You’re on a high ridge forming the east border of Yellowstone National Park, hours into a long walk to the trailhead and the end of this 12-day backpack. Behind you are seven teenagers, your clients, and your lead instructor. Sweat drips from your forehead as you hike the steep wooded trail on a hot summer afternoon. No one is talking. Lost in thoughts of sore feet, thirst, their first burger, and how many emails might be waiting, they pound the dust and pay little attention to the beautiful surroundings.
Sensing something ahead, you look up and see large black-colored bear right in the middle of the trail and too close for comfort. Inhaling loudly, you stop, then tumble onto the trail as the fellow following you stumbles and hits your pack. Someone belatedly yells, "Bear!” Branches snap and crack as the bear bashes the underbrush in haste, heading downhill at an impressive speed. Woven into this confusion is another scream and crash. One of your participants has stepped off the trail and is rolling downhill.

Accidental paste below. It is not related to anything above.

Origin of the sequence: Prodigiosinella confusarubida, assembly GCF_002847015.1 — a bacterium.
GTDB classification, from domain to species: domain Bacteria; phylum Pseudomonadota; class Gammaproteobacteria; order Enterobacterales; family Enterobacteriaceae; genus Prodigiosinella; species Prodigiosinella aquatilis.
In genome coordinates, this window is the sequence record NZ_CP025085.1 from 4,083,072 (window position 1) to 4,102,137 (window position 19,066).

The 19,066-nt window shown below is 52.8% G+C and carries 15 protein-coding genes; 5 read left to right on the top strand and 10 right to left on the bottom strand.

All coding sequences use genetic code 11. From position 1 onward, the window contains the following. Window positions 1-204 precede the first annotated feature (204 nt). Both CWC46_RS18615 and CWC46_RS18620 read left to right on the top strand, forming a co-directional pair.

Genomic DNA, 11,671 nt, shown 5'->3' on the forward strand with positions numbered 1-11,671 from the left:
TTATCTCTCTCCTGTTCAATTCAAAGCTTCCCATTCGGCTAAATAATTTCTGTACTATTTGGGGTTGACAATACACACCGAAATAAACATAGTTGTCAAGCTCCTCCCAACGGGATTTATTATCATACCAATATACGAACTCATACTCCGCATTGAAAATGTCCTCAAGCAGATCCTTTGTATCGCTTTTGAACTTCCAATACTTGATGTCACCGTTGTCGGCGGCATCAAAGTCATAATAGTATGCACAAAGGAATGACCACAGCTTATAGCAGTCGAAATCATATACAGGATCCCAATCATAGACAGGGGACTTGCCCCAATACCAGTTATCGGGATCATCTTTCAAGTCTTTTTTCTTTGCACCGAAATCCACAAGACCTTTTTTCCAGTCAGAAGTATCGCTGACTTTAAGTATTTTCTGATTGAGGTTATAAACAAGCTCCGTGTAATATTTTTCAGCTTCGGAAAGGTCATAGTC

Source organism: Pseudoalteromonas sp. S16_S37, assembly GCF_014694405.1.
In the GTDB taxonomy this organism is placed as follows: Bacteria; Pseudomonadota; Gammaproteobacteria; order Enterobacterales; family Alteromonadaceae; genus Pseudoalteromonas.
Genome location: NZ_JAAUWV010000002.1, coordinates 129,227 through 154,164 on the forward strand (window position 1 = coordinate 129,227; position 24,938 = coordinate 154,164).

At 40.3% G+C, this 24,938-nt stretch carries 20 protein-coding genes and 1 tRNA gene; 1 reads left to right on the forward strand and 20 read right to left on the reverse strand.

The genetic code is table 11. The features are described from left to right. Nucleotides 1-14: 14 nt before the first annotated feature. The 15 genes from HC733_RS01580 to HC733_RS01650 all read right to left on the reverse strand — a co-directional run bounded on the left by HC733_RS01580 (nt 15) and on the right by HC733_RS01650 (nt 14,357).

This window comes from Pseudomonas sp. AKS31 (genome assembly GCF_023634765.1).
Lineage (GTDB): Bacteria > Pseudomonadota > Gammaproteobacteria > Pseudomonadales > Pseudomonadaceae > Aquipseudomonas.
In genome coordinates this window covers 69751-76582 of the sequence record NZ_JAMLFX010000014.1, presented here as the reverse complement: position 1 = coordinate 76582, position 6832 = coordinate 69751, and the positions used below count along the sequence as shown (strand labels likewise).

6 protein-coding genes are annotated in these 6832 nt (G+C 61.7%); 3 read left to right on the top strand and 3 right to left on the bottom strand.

You unclip your pack, throw caution to the wind, and move with surprising grace and speed down the hill. There is John, his roll stopped by a tree. You stabilize him with you hands and try to find those breaths you forgot to take. Your lead instructor, still on the trail, yells that the bear is gone. Scene safety! Yes, of course! Lost for a moment, you find presence and begin the scene-size up and the initial assessment drill. You order another student to carefully descend to the side of the patient and instruct him to maintain spine control. The slope is steep but the patient is stable in the hollow in front of the tree.